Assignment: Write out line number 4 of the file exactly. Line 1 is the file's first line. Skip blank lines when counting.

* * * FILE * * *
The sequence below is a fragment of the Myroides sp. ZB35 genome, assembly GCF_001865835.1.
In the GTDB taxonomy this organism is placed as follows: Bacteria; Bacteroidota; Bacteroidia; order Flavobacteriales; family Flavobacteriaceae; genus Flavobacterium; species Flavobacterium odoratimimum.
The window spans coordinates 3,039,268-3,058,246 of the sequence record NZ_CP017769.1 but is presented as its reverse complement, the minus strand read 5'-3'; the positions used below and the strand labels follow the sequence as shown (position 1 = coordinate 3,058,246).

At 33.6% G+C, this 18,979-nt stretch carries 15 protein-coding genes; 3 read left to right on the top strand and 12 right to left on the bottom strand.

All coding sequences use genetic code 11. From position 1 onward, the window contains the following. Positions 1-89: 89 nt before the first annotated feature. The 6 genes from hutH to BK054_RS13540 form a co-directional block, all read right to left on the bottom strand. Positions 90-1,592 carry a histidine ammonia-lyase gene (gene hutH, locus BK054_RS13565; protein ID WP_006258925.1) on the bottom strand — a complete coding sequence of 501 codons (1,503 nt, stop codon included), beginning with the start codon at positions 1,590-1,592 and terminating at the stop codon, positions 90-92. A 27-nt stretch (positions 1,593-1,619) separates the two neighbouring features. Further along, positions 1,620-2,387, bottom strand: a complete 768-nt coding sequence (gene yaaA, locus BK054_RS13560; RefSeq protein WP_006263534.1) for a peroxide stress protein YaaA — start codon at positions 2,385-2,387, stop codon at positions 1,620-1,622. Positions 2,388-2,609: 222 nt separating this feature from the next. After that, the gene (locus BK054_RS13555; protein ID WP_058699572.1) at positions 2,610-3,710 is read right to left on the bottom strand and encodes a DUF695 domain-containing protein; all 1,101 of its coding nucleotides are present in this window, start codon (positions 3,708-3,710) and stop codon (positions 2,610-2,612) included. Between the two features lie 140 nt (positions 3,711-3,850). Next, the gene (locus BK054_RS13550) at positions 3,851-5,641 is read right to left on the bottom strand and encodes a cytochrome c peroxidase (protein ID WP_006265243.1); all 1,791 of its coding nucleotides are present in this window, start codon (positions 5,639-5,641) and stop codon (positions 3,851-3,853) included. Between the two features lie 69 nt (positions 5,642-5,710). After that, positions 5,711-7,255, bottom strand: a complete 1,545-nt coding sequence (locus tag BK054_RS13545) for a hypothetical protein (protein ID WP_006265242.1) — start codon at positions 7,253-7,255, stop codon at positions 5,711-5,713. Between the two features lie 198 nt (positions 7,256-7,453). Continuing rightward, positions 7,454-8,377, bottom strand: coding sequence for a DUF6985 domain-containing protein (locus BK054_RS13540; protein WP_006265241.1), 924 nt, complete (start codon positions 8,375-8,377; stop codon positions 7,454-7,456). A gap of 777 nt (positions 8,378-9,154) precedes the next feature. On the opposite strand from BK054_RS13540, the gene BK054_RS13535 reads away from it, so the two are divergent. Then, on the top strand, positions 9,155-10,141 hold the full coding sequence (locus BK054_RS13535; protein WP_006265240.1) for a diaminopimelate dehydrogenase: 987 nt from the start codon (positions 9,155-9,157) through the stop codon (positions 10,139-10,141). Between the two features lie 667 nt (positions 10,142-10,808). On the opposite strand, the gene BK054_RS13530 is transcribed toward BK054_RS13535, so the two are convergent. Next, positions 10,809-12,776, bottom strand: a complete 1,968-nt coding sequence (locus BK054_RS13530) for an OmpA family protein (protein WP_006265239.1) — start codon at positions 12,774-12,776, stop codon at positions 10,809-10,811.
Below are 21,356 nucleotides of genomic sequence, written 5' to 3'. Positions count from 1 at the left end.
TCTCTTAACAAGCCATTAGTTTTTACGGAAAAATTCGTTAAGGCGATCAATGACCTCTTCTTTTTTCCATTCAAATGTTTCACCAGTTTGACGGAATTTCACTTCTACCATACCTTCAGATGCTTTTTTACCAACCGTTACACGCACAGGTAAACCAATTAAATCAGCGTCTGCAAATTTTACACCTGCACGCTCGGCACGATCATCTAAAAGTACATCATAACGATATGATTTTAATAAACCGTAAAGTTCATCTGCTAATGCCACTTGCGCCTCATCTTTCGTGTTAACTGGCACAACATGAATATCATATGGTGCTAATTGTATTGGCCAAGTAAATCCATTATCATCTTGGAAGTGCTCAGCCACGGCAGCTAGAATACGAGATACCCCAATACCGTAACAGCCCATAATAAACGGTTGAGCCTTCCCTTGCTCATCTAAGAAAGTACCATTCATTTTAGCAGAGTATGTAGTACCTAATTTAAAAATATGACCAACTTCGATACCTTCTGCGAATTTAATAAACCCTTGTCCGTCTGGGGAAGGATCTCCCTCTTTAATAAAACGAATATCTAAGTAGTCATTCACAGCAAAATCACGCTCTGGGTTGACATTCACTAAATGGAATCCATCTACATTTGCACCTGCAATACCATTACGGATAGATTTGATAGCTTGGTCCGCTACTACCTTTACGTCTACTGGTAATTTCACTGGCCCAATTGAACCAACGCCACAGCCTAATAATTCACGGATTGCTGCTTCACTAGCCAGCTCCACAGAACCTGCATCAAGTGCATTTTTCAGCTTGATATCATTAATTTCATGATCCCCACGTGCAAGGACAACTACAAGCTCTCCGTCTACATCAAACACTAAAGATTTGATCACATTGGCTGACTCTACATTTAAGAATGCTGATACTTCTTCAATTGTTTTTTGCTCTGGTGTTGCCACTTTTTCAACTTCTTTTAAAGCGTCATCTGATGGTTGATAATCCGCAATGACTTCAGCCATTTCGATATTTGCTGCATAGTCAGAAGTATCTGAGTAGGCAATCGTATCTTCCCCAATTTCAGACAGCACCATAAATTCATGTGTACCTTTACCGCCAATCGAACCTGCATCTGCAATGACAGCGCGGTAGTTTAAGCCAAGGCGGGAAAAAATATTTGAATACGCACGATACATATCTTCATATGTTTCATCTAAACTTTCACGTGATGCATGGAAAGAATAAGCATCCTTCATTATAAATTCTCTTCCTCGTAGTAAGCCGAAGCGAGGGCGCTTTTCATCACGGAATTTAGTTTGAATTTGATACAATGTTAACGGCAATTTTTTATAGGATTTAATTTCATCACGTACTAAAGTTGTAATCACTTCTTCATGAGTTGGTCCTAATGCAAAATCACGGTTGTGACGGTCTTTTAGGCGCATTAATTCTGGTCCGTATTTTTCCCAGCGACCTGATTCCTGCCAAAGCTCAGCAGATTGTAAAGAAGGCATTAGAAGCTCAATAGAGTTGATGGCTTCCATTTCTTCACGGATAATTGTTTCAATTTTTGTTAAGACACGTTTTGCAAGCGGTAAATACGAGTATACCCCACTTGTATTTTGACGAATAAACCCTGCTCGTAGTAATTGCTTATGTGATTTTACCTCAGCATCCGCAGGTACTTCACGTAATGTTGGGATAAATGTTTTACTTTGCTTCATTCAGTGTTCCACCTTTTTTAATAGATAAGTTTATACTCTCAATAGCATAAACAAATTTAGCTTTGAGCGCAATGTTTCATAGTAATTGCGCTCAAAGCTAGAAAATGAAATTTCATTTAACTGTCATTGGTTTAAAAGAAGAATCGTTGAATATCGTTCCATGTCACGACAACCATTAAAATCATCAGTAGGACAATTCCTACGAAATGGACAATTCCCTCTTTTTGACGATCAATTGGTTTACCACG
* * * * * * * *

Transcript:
At 33.6% G+C, this 18,979-nt stretch carries 15 protein-coding genes; 3 read left to right on the top strand and 12 right to left on the bottom strand.